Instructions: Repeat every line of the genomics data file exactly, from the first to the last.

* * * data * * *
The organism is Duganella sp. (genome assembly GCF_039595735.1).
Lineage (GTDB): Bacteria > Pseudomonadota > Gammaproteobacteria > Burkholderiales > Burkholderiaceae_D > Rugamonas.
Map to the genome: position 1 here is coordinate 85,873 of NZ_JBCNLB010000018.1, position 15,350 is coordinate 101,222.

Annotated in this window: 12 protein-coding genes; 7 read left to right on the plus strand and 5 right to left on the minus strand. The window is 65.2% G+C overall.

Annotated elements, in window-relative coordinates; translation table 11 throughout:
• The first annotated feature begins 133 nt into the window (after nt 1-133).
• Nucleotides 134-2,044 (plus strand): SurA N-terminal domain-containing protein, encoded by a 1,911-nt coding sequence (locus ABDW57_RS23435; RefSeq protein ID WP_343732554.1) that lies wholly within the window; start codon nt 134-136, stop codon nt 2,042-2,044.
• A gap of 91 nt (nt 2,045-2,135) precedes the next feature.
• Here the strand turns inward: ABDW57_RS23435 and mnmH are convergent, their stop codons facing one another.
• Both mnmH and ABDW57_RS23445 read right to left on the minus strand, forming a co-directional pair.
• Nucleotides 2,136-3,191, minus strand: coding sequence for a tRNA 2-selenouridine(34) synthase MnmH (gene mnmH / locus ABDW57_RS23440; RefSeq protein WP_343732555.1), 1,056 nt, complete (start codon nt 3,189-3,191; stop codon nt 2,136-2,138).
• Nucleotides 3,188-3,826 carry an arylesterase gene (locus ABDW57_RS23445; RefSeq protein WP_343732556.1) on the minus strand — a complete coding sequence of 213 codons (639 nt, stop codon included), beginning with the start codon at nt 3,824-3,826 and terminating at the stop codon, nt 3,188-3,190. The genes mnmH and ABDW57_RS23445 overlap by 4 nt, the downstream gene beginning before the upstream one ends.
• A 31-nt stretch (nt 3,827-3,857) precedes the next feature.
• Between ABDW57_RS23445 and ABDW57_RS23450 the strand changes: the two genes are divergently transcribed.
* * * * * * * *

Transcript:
The organism is Duganella sp. (genome assembly GCF_039595735.1).
Lineage (GTDB): Bacteria > Pseudomonadota > Gammaproteobacteria > Burkholderiales > Burkholderiaceae_D > Rugamonas.
Map to the genome: position 1 here is coordinate 85,873 of NZ_JBCNLB010000018.1, position 15,350 is coordinate 101,222.

Annotated in this window: 12 protein-coding genes; 7 read left to right on the plus strand and 5 right to left on the minus strand. The window is 65.2% G+C overall.

Annotated elements, in window-relative coordinates; translation table 11 throughout:
• The first annotated feature begins 133 nt into the window (after nt 1-133).
• Nucleotides 134-2,044 (plus strand): SurA N-terminal domain-containing protein, encoded by a 1,911-nt coding sequence (locus ABDW57_RS23435; RefSeq protein ID WP_343732554.1) that lies wholly within the window; start codon nt 134-136, stop codon nt 2,042-2,044.
• A gap of 91 nt (nt 2,045-2,135) precedes the next feature.
• Here the strand turns inward: ABDW57_RS23435 and mnmH are convergent, their stop codons facing one another.
• Both mnmH and ABDW57_RS23445 read right to left on the minus strand, forming a co-directional pair.
• Nucleotides 2,136-3,191, minus strand: coding sequence for a tRNA 2-selenouridine(34) synthase MnmH (gene mnmH / locus ABDW57_RS23440; RefSeq protein WP_343732555.1), 1,056 nt, complete (start codon nt 3,189-3,191; stop codon nt 2,136-2,138).
• Nucleotides 3,188-3,826 carry an arylesterase gene (locus ABDW57_RS23445; RefSeq protein WP_343732556.1) on the minus strand — a complete coding sequence of 213 codons (639 nt, stop codon included), beginning with the start codon at nt 3,824-3,826 and terminating at the stop codon, nt 3,188-3,190. The genes mnmH and ABDW57_RS23445 overlap by 4 nt, the downstream gene beginning before the upstream one ends.
• A 31-nt stretch (nt 3,827-3,857) precedes the next feature.
• Between ABDW57_RS23445 and ABDW57_RS23450 the strand changes: the two genes are divergently transcribed.